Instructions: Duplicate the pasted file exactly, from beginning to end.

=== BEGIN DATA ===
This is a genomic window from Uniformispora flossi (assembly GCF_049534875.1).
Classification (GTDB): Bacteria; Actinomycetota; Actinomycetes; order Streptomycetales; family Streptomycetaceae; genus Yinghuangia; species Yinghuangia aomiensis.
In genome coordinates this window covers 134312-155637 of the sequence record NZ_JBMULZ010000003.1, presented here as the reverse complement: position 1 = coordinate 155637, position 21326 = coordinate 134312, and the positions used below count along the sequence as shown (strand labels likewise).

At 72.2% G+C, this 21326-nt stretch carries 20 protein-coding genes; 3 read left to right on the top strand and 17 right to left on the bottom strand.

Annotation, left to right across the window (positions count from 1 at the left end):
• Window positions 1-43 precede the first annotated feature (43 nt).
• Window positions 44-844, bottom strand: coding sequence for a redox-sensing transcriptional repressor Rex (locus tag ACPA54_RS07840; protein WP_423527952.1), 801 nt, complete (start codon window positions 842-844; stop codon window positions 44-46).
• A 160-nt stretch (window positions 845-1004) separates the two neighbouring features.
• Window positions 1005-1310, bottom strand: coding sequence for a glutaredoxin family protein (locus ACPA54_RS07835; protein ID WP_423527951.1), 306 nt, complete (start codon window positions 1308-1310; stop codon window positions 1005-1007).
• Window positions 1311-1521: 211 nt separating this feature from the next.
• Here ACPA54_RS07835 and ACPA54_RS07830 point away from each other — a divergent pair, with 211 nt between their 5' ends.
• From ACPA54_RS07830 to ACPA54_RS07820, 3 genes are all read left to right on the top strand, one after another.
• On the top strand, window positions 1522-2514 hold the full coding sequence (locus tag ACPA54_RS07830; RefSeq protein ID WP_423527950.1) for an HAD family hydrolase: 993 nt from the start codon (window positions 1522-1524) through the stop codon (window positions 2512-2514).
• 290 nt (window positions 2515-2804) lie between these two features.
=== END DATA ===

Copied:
This is a genomic window from Uniformispora flossi (assembly GCF_049534875.1).
Classification (GTDB): Bacteria; Actinomycetota; Actinomycetes; order Streptomycetales; family Streptomycetaceae; genus Yinghuangia; species Yinghuangia aomiensis.
In genome coordinates this window covers 134312-155637 of the sequence record NZ_JBMULZ010000003.1, presented here as the reverse complement: position 1 = coordinate 155637, position 21326 = coordinate 134312, and the positions used below count along the sequence as shown (strand labels likewise).

At 72.2% G+C, this 21326-nt stretch carries 20 protein-coding genes; 3 read left to right on the top strand and 17 right to left on the bottom strand.

Annotation, left to right across the window (positions count from 1 at the left end):
• Window positions 1-43 precede the first annotated feature (43 nt).
• Window positions 44-844, bottom strand: coding sequence for a redox-sensing transcriptional repressor Rex (locus tag ACPA54_RS07840; protein WP_423527952.1), 801 nt, complete (start codon window positions 842-844; stop codon window positions 44-46).
• A 160-nt stretch (window positions 845-1004) separates the two neighbouring features.
• Window positions 1005-1310, bottom strand: coding sequence for a glutaredoxin family protein (locus ACPA54_RS07835; protein ID WP_423527951.1), 306 nt, complete (start codon window positions 1308-1310; stop codon window positions 1005-1007).
• Window positions 1311-1521: 211 nt separating this feature from the next.
• Here ACPA54_RS07835 and ACPA54_RS07830 point away from each other — a divergent pair, with 211 nt between their 5' ends.
• From ACPA54_RS07830 to ACPA54_RS07820, 3 genes are all read left to right on the top strand, one after another.
• On the top strand, window positions 1522-2514 hold the full coding sequence (locus tag ACPA54_RS07830; RefSeq protein ID WP_423527950.1) for an HAD family hydrolase: 993 nt from the start codon (window positions 1522-1524) through the stop codon (window positions 2512-2514).
• 290 nt (window positions 2515-2804) lie between these two features.